In the Summer of 1976, our family moved to a new house down the road from the elementary school where I would attend kindergarten. I knew this, not because the school was visible from the road (it wasn’t), but rather, because the roadway to the school was special; special, in that on the entry road were large dinosaur footprints painted onto the asphalt. Each footprint was probably about 3 feet by 3 feet in size and spaced about 15 to 20 feet apart, heading in the direction of the school. Every time we passed by the school’s roadway that summer, those footprints amazed and thrilled me, because in my 5 year old mind, they meant that a dinosaur was somewhere down that road, maybe even at the school. Those painted footsteps inspired me to be eager to go to that school and find out where those footsteps went.
After starting kindergarten that fall, I learned that the footsteps did not lead to any dinosaurs waiting to play with us. There was a large stone near the school with an actual dinosaur footprint captured from ancient times to prove that such animals had originally roamed the site. But otherwise, that school where I would learn my ABCs and 123s was a fairly unremarkable 1960s era building.
Sandy Hook Kindergarten Class of ’77. (Can you guess which student I am?)
Despite the lack of dinosaurs, this school site was the location of many of my early learning experiences. Beyond my instruction in the alphabet and numbers, a shiny stainless steel slide on the school playground taught me that metal can be REALLY hot in the sunshine. And the baseball field adjacent to the school was where I learned how to pitch, catch and hit, while experiencing the comradery of team sports. Ultimately, the school and its grounds were where many of my early formative experiences occurred.
The horrific events of December 2012 resulted in that school being torn down to allow the town of Sandy Hook to start over. Within the year after, Acentech was honored to learn that a favored client of ours, Svigals, was awarded the contract to create the new Sandy Hook School and had requested our assistance. By every conceivable measure, this design task was fraught with non-architectural challenges and sensitivities that almost no other project introduces to the designers, given the site’s recent tragic history.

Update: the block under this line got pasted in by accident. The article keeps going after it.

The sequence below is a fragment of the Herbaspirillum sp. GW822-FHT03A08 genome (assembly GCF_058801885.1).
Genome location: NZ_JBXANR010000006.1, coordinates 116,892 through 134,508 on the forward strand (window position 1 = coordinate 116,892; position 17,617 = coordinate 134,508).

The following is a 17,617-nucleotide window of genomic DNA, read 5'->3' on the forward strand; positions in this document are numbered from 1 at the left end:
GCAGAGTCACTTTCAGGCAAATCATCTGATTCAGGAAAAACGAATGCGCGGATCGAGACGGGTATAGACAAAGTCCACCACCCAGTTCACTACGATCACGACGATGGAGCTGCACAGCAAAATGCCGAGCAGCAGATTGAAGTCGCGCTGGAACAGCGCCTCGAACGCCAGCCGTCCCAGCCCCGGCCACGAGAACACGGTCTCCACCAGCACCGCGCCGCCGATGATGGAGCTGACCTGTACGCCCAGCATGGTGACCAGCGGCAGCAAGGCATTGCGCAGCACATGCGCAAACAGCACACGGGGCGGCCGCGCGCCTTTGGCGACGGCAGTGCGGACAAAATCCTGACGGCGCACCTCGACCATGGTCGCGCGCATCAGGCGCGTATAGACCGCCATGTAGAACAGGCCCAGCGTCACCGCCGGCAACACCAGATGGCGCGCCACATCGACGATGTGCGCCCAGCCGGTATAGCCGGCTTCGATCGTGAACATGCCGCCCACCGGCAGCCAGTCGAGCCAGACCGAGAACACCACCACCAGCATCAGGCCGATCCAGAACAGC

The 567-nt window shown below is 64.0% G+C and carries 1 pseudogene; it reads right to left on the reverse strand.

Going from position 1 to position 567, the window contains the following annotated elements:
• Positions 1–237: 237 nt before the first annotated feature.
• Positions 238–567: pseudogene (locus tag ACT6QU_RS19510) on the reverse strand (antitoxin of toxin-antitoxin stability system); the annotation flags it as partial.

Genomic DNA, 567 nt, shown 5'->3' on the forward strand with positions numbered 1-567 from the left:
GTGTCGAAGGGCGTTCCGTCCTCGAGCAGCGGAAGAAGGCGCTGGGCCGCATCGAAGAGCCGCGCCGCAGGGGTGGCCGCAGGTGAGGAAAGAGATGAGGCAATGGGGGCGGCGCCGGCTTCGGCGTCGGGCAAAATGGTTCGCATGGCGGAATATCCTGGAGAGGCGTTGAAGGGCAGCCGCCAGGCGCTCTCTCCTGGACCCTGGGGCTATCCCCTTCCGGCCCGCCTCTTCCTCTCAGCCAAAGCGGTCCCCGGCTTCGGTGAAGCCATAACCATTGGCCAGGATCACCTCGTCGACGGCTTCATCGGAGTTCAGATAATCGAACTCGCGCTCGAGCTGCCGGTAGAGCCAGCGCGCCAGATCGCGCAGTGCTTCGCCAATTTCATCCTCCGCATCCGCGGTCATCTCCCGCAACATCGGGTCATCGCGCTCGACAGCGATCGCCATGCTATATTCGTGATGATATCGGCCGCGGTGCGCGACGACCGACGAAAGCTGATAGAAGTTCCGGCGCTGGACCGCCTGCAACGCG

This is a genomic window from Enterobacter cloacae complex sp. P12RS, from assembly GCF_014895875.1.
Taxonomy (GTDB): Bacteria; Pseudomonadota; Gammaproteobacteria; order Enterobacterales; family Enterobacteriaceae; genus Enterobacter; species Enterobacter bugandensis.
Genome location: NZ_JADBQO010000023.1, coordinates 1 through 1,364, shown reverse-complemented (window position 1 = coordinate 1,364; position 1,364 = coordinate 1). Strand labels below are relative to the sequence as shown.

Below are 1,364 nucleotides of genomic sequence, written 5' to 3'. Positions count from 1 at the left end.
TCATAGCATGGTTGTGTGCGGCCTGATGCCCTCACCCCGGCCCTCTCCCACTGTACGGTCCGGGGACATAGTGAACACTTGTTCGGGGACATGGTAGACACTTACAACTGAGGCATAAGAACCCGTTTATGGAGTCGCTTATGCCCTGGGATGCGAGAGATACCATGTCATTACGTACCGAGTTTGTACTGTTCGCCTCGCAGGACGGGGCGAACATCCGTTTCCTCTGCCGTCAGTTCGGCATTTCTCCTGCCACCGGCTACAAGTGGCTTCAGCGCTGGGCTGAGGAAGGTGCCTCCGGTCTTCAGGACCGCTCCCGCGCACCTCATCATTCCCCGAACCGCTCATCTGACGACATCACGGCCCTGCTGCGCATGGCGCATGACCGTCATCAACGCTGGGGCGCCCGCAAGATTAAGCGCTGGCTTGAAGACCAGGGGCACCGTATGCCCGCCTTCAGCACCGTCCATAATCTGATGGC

Despite these challenges, Svigals engaged the community to hear their thoughts, concerns and ideas for the next, new school. These collaborative meetings developed creative approaches to making the new school different from any before. As the construction was nearing completion, I was very fortunate to visit the school prior to the opening in August 2016. I had the opportunity to experience the results of those collaborative and creative community design meetings and see the exciting ideas for honoring some of the old features of the previous school, while also introducing new elements of inspiration.
The end result was truly special and inspirational. The new Sandy Hook School includes an entry lobby with structural columns that have been designed to look like tree trunks with “branches” that are holding up the building and playfully mimic the woods of the surrounding site. An ornate bas relief of migrating ducks pay homage to a former duck that frequently hatched her ducklings within the previous school’s courtyard (this duck and her ducklings required the assistance of the school staff to walk her ducks in a line through the school when they were ready to head out into their new world!). The new Sandy Hook School has brightly colored windows and shades that filter or block light from outside with bold reds, oranges, and yellows. They create a wonderful palette in combination with a blue sky for the students who gaze out the window. And in front of the school, the original fossils that captured the historic footsteps of dinosaurs were reinstalled to allow the young students the opportunity to view actual evidence of those ancient visitors.
Whether the design would be successful was in the designers’ and administrators’ minds as the date for the opening of the new school approached. During our tour, one of the Svigals architects told a story about a young child from the community on a previous tour in July. The child and their mother was taken around the new school and shown all of the new features. As the tour concluded and the visitors were filing out of the school, the child said they were excited and wanted to come back to the school the next day. When the child was told that they couldn’t return tomorrow (because classes did not start for another month), the excitement turned to sadness and frustration, and tears were shed. While it was sad that the child did not leave with an uplifting mood, it was exciting for the designers to hear that the new school had such a strong reaction, and more importantly, attraction for the youngster.
Congratulations to the Town, design team and contractors to bringing together all of these elements for the benefit of the young children who will call this their new school. And while those previously painted footprints are no longer leading young minds down the roadway, it is clear that the new Sandy Hook School has the elements of inspiration for this and future generations of its students.